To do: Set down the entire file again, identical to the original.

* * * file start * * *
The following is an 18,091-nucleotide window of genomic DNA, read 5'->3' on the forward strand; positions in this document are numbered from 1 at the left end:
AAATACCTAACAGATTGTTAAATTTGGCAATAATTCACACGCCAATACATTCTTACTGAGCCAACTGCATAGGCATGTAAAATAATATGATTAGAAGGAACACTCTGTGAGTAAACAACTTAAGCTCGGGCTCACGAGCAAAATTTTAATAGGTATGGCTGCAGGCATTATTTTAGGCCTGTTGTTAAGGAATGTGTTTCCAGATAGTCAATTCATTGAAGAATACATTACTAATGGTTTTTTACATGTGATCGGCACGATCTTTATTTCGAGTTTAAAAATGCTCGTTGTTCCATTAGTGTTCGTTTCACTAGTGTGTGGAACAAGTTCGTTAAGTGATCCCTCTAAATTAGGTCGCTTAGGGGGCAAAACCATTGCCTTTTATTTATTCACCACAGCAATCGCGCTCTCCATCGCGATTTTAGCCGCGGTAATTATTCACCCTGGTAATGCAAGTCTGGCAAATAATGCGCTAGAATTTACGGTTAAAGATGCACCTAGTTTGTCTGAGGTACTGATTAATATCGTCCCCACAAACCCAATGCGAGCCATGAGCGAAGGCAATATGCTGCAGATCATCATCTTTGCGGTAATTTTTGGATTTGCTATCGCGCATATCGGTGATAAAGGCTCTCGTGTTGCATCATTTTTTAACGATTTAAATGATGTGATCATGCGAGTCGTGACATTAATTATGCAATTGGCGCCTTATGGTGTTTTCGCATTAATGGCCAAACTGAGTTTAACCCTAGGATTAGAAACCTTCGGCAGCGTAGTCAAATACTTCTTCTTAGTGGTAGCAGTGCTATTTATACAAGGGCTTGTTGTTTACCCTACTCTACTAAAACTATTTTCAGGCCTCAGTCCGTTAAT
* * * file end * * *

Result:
The following is an 18,091-nucleotide window of genomic DNA, read 5'->3' on the forward strand; positions in this document are numbered from 1 at the left end:
AAATACCTAACAGATTGTTAAATTTGGCAATAATTCACACGCCAATACATTCTTACTGAGCCAACTGCATAGGCATGTAAAATAATATGATTAGAAGGAACACTCTGTGAGTAAACAACTTAAGCTCGGGCTCACGAGCAAAATTTTAATAGGTATGGCTGCAGGCATTATTTTAGGCCTGTTGTTAAGGAATGTGTTTCCAGATAGTCAATTCATTGAAGAATACATTACTAATGGTTTTTTACATGTGATCGGCACGATCTTTATTTCGAGTTTAAAAATGCTCGTTGTTCCATTAGTGTTCGTTTCACTAGTGTGTGGAACAAGTTCGTTAAGTGATCCCTCTAAATTAGGTCGCTTAGGGGGCAAAACCATTGCCTTTTATTTATTCACCACAGCAATCGCGCTCTCCATCGCGATTTTAGCCGCGGTAATTATTCACCCTGGTAATGCAAGTCTGGCAAATAATGCGCTAGAATTTACGGTTAAAGATGCACCTAGTTTGTCTGAGGTACTGATTAATATCGTCCCCACAAACCCAATGCGAGCCATGAGCGAAGGCAATATGCTGCAGATCATCATCTTTGCGGTAATTTTTGGATTTGCTATCGCGCATATCGGTGATAAAGGCTCTCGTGTTGCATCATTTTTTAACGATTTAAATGATGTGATCATGCGAGTCGTGACATTAATTATGCAATTGGCGCCTTATGGTGTTTTCGCATTAATGGCCAAACTGAGTTTAACCCTAGGATTAGAAACCTTCGGCAGCGTAGTCAAATACTTCTTCTTAGTGGTAGCAGTGCTATTTATACAAGGGCTTGTTGTTTACCCTACTCTACTAAAACTATTTTCAGGCCTCAGTCCGTTAAT